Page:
Though great strides have been made over the decades in combatting the discrimination of those living with a disability, either physical or mental, it can still occur today. Even as awareness and acceptance of disabilities continue to rise across the board, many people still face discrimination at the workplace and in academic settings. If you are facing this type of discrimination due to a disability, there are steps that you can take and resources available to you as recourse.
The Americans with Disabilities Act and Other Resources
Even though it was signed into law nearly three decades ago, the Americans with Disabilities Act, or ADA, remains a piece of legislation that needs to be regularly discussed. Too many businesses, schools, and public institutions fail to understand the protections that the ADA provides U.S. citizens living with disabilities. The five titles that compose the ADA cover everything from employment and public accommodations to state and local government. These make it exceedingly clear that not only is discrimination against those with disabilities illegal, but also that reasonable accommodation must be made in an effort to make their lives easier.
It can be easy to assume that the ADA only covers employment and government institutions, as those are generally the two instances where the ADA has had the most publicly visible impact. However, this is not the case, as the protections from the ADA also extend into areas like healthcare law wherein it directly affects policy regarding Medicare and Medicaid law. The healthcare system at large presents many challenges for those living with disabilities, and the ADA, as well as legal advocates, can help to ensure that those most vulnerable get the same quality of care as anyone else.
The ADA is far from the only tool that those living with disabilities have at their disposal to combat discrimination and take measures to make their lives easier. If a disability renders someone unable to work, the Social Security Administration provides social security disability benefits for those who qualify.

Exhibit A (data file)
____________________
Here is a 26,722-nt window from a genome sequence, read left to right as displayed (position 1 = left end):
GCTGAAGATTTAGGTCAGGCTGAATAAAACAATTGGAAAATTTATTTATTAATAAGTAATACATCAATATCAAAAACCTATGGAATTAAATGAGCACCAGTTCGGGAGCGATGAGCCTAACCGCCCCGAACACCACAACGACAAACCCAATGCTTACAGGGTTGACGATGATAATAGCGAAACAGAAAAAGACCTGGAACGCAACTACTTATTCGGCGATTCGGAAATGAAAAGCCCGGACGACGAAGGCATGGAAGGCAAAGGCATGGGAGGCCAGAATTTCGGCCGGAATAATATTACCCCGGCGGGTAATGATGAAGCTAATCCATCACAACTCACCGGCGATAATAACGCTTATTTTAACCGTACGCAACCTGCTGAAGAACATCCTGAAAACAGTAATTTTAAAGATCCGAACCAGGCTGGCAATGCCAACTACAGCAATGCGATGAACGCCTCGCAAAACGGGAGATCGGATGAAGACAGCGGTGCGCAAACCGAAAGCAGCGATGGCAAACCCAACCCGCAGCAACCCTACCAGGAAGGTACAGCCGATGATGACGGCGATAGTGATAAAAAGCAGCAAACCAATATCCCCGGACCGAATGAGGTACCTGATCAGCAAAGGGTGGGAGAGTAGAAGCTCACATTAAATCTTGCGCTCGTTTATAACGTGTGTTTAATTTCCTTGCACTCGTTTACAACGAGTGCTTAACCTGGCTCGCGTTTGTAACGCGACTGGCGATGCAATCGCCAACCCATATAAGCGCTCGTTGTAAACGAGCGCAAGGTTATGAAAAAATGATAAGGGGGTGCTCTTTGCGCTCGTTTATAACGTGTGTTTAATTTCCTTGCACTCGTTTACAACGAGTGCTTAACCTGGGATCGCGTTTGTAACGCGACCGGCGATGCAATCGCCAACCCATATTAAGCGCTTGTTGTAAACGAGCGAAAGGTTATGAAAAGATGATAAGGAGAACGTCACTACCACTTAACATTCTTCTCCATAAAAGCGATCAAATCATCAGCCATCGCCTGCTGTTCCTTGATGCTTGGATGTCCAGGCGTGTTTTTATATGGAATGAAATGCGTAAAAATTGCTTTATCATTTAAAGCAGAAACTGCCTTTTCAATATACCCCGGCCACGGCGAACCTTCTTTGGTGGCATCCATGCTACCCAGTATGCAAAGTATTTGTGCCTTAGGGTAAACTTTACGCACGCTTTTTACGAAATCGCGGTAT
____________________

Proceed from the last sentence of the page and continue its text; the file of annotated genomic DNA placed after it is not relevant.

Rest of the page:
For those with disabilities who are still capable of working, organizations like the Department of Vocational Rehabilitation, the Job Accommodations Network, and the National Center on Workforce and Disability all function to facilitate the job hunt for people living with disabilities.
Having a disability shouldn’t prevent anyone from receiving a quality education, and while colleges cannot force someone to disclose whether or not they have a disability, disclosure can often yield some benefit. For instance, though an individual with disabilities will still have to meet the same minimum requirements and go through the same application process as someone who does not, their experience attending an institution of higher learning can be made to work with their disability. As long as accommodations are not prohibitively expensive and do not change the curriculum in a way that provides an unfair advantage, colleges are required by the ADA to make accommodations for those with disabilities.